In the Led Zeppelin song ‘Stairway to Heaven’, there’s a lady who knows sometimes words have two meanings. BFF means Best Friends Forever, which was my original intent, but it can also mean Big Fat Fuck, which fits nicely.

During the Korean war, Mao famously quipped that for the USA, one dead soldier is a tragedy, but for China, one million dead are a statistic—and at that time, the Middle Kingdom had only six hundred million people, forty percent of the current population.

It strikes me that one of the many reasons why business tycoons shouldn’t be trusted with the destiny of nations is that corporate deal-making is essentially bilateral.

CEO’s are ill-equipped to solve multilateral issues, whereas politicians can be pretty good at bringing parties together, generating consensus, and walking away with substantive agreements—Thatcher once said that consensus is the opposite of unanimity, and I would add that in world affairs, consensus is the art of the deal.

The US position on Korea reflects this blatant lack of understanding. In the first place, the position should be on Korea, rather than North Korea, because the problem can only be solved holistically. And secondly, it involves six nations at the very least.

Of these, the US is a superpower, and Russia and China are world powers. Japan is an economic powerhouse and a military eunuch. South Korea is relatively similar to Japan, and North Korea is the opposite.

If you check the historical Hate-O-Meter, then Japan and China hate each other, Japan and Korea likewise, the Koreas dislike each other, and US moods have shifted. And deep down, most all the Asian nations resent or dislike America.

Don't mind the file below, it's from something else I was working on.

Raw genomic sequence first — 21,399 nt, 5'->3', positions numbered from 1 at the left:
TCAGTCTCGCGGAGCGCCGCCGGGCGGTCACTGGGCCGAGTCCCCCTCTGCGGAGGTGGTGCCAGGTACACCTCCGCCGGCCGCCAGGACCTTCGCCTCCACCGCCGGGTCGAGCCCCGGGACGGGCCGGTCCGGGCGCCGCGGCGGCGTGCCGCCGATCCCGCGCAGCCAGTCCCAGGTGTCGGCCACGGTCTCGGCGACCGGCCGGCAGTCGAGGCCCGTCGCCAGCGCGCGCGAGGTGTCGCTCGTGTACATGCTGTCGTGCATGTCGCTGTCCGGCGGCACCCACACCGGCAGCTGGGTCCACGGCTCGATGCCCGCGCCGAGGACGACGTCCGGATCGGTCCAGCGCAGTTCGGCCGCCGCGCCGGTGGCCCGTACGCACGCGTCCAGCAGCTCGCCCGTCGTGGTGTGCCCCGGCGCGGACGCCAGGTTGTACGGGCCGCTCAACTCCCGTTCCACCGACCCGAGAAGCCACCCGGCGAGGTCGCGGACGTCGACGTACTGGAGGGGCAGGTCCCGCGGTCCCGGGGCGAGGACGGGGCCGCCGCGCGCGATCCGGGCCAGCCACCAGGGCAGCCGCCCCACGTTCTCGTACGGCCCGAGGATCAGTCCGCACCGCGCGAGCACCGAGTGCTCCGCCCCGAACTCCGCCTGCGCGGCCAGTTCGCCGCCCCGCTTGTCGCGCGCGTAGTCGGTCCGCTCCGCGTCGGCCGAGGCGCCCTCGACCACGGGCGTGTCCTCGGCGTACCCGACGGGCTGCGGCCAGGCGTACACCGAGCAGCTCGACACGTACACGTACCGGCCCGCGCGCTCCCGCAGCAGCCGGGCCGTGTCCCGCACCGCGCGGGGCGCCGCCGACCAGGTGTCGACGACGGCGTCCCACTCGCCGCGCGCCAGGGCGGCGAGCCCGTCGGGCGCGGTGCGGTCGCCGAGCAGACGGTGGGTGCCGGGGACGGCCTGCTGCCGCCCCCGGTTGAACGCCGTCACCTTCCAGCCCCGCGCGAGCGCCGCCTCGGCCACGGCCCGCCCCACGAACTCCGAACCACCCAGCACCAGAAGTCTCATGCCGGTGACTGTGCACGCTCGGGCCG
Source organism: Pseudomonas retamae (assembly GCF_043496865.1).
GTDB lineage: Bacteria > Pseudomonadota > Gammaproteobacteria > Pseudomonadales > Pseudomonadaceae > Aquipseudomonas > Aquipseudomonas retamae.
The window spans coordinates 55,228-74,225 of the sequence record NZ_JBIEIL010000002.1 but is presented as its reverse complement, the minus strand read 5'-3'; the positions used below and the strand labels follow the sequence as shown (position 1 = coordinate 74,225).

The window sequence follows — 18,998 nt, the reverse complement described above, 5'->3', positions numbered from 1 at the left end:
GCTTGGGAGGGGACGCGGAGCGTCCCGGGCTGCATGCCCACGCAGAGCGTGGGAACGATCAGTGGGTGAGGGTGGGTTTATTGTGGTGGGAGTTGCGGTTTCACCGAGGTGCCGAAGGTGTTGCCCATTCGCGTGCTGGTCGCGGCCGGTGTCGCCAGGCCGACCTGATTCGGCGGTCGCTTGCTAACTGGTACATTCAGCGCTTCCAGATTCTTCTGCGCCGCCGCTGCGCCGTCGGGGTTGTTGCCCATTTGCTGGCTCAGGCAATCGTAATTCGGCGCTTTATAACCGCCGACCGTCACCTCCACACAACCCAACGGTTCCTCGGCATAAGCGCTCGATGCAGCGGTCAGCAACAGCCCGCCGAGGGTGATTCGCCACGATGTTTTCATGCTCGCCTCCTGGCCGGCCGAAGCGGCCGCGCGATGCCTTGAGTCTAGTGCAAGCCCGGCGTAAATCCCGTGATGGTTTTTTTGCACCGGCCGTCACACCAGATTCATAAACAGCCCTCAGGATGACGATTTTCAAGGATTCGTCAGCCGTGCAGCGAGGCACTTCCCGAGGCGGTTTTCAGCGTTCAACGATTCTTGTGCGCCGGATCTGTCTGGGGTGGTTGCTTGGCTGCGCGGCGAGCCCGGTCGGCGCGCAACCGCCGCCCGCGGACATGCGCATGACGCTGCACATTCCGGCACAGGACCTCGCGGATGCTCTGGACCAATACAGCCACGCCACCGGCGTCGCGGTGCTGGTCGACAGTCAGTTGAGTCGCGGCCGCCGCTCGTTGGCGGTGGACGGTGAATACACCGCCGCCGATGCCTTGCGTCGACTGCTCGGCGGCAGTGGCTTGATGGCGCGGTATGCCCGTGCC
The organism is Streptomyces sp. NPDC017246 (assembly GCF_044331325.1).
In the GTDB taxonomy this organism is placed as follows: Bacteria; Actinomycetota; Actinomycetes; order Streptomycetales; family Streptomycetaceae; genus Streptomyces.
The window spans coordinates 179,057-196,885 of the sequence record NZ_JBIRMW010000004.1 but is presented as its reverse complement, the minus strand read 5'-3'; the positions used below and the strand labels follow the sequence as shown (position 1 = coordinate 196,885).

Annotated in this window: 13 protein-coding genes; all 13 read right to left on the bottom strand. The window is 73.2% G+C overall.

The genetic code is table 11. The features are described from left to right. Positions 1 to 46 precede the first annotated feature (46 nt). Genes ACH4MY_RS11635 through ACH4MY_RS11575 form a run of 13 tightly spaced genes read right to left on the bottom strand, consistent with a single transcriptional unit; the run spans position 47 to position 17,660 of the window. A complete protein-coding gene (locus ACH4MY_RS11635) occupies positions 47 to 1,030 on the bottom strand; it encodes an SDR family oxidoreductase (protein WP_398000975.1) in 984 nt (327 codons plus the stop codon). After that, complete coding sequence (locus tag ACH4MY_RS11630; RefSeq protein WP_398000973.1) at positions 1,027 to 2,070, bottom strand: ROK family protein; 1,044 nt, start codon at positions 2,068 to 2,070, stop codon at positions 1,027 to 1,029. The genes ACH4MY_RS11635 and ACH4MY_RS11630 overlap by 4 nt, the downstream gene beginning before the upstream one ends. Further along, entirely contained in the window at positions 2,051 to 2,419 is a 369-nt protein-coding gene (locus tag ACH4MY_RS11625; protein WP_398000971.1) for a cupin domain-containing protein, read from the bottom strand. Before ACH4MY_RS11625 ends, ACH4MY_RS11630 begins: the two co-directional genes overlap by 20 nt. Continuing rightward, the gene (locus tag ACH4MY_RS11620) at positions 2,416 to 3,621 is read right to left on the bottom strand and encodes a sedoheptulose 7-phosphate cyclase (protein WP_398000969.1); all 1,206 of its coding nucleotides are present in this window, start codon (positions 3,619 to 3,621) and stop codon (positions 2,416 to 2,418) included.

In this six nations tournament, the teams are not all going for the same trophy. South Korea wants to stay wealthy and safe from the armed robbers next door; China wants to be the regional superpower, and will not accept nuclear weapons on its back porch—just as the US wouldn’t tolerate them in Cuba.

Japan wants to be rearmed or reassured, the US wants to be the lead and to be loved, and the Russians want to screw the Chinese, Americans, and Japanese, though not necessarily in that order.

Does this sound complicated enough? From a military viewpoint, this isn’t a theater, it’s a multiplex. As an example, increased commitment in the Korean peninsula weakens resources in the Mid-East, so there’s a trade-off in Syria, Iraq, and yes, the evil twins, which puts a smile on the face of the Russian bear.

Cartoon of a train wreck. Award-winning entry in a recent competition in Tehran.

And at the center of all this geopolitical mayhem is a little country with less that fifty thousand square miles, twenty-five million people, a per capita GDP under 600 bucks, and an insane, multi-generational dictatorship.

So the idea that there’s a deal to be made between the USA and China to solve this bilaterally is a monument to stupidity—and Xi Jinping sure ain’t stupid.

Somewhere between the golf course and the chocolate cake, the Chinese president must have realized he was talking to one of the resort’s signature idiots—a man, possibly even a BFF, who didn’t understand that insulting the celestials repeatedly, calling them currency manipulators and worse, would never result in them becoming BFF—to the Chinese, loss of face is like terminal cancer.

Examples of the Middle Kingdom buffering its borders are numerous—the China-India border is the mother of all disputes: Bhutan, Myanmar, Nepal, and India itself.

Vietnam is another example of a key buffer—a country the Chinese supported militarily until the USA finally lost that war.

China will not abdicate its perceived right to a Korean buffer, unless the trade-off is a sympathetic Korean peninsula and no American troops. In other words, ‘solving’ North Korea by turning it into part of a US-supported Korea is  a non-starter.

Japan certainly wouldn’t welcome an American pullout—it remembers its gigantic neighbor too well. Nor would Russia, who is quite happy tying Uncle Sam down in East Asia while making hay in Syria, and keeping an eye on Iran and Saudi Arabia, the evil twins.

Complex problems rarely have simple solutions.

What part of this problem does the BFF not understand?

All of it.

The India Road, Atmos Fear, Clear Eyes, and Folk Tales For Future Dreamers. QR links for smartphones and tablets.



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